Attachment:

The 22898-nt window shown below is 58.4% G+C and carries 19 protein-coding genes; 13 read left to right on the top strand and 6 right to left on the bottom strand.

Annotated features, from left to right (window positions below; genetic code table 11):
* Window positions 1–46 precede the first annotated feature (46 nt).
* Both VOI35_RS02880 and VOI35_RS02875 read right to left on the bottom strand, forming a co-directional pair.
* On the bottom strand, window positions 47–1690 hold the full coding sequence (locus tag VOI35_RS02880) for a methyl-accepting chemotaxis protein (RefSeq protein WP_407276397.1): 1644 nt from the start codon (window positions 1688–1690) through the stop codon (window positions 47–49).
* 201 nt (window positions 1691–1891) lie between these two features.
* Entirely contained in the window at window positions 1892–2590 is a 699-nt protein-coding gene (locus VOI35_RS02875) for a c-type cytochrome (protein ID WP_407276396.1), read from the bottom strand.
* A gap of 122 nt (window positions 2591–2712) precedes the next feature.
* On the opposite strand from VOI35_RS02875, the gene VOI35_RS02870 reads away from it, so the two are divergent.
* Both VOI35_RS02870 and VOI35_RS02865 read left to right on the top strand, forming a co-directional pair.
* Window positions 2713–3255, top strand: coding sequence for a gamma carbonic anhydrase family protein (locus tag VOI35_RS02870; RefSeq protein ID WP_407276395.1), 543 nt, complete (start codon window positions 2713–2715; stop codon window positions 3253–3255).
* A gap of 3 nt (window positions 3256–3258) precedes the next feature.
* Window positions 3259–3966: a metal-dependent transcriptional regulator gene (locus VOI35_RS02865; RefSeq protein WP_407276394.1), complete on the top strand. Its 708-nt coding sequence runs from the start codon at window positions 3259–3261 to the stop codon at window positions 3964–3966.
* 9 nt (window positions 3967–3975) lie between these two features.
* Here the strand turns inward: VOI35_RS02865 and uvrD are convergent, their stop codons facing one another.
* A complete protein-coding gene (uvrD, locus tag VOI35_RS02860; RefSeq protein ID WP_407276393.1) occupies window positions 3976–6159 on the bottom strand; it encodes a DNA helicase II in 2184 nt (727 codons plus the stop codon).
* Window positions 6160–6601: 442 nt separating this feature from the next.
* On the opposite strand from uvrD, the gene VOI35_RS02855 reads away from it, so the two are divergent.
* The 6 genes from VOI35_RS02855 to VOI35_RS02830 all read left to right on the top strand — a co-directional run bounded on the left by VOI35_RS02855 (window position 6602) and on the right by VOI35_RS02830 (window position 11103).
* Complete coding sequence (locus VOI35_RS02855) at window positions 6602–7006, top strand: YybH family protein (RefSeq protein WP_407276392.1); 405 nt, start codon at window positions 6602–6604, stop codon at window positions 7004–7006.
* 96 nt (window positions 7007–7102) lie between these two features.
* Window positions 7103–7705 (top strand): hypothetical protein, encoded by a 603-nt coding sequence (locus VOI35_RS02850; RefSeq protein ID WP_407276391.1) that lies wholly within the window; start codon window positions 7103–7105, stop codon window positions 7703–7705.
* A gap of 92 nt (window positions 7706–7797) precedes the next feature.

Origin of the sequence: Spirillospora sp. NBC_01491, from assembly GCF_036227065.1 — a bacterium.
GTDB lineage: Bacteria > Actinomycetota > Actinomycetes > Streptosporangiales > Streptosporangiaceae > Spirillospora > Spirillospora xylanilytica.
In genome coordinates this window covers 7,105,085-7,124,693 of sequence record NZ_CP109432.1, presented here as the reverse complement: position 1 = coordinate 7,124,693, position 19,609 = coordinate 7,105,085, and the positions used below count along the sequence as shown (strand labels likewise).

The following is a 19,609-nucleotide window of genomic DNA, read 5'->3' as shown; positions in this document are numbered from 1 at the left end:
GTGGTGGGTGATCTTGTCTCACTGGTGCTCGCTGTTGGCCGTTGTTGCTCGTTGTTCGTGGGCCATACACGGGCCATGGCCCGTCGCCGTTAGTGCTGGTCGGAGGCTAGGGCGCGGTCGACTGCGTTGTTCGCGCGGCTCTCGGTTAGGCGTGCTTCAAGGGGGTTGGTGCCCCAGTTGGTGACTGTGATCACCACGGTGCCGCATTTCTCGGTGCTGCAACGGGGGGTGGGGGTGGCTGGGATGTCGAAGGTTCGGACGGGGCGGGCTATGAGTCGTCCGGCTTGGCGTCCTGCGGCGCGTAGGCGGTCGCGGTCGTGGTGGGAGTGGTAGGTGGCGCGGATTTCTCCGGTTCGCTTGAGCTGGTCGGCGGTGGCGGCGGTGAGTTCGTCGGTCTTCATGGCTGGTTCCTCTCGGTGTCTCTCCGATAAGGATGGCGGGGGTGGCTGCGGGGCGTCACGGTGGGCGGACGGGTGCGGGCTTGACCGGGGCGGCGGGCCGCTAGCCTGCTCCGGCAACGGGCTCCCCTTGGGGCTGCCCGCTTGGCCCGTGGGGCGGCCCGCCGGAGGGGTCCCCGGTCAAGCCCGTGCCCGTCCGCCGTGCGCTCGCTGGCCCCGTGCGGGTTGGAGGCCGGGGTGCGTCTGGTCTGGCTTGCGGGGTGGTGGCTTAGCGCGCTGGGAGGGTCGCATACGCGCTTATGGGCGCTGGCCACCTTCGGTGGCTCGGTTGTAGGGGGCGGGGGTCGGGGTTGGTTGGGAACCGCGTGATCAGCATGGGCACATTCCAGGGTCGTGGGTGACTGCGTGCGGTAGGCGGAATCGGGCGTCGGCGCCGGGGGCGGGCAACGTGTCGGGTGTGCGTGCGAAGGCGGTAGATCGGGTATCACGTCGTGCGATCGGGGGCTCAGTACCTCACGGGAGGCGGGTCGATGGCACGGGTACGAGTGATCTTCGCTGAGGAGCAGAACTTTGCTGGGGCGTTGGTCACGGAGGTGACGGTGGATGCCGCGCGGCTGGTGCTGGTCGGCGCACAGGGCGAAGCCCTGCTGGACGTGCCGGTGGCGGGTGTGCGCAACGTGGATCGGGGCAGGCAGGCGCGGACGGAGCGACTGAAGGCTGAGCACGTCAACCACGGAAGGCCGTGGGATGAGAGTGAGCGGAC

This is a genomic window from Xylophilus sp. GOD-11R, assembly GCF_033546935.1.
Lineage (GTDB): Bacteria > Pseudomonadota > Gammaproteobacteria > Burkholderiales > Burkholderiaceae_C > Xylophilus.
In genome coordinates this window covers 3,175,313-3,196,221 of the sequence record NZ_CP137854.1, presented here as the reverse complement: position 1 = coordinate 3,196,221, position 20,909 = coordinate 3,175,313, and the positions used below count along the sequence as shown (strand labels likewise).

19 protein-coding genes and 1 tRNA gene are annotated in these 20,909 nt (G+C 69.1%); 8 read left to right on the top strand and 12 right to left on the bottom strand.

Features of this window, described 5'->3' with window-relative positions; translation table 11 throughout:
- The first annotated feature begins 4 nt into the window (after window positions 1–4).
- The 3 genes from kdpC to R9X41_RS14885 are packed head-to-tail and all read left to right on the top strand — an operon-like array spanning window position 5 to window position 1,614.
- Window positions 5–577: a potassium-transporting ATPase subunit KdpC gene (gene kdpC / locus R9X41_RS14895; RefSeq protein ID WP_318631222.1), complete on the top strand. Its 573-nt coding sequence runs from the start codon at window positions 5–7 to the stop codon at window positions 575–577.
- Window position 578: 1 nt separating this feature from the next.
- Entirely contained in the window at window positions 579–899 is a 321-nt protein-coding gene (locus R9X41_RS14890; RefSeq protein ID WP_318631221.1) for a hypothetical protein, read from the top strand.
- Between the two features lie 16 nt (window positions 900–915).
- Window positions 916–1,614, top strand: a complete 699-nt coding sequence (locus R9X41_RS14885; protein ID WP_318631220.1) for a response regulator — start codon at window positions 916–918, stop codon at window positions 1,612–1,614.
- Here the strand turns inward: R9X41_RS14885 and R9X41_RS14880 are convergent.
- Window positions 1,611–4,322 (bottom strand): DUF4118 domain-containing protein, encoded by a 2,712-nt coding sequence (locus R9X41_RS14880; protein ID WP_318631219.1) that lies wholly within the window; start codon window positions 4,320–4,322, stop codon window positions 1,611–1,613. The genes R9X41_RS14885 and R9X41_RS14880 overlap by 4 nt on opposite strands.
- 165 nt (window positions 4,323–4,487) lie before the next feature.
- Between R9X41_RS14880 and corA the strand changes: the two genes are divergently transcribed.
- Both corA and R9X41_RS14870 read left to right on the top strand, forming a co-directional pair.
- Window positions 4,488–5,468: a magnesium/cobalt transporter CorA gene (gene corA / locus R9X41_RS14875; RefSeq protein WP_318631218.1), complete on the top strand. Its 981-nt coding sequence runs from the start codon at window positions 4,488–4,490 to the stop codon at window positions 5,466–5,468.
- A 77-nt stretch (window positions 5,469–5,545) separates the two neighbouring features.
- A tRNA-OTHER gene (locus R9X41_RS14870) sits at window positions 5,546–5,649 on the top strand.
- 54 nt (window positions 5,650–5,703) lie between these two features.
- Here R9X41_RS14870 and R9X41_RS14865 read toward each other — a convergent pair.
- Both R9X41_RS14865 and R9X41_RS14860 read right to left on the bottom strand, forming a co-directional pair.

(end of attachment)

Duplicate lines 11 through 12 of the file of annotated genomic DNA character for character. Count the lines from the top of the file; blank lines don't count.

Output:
* Window positions 2713–3255, top strand: coding sequence for a gamma carbonic anhydrase family protein (locus tag VOI35_RS02870; RefSeq protein ID WP_407276395.1), 543 nt, complete (start codon window positions 2713–2715; stop codon window positions 3253–3255).
* A gap of 3 nt (window positions 3256–3258) precedes the next feature.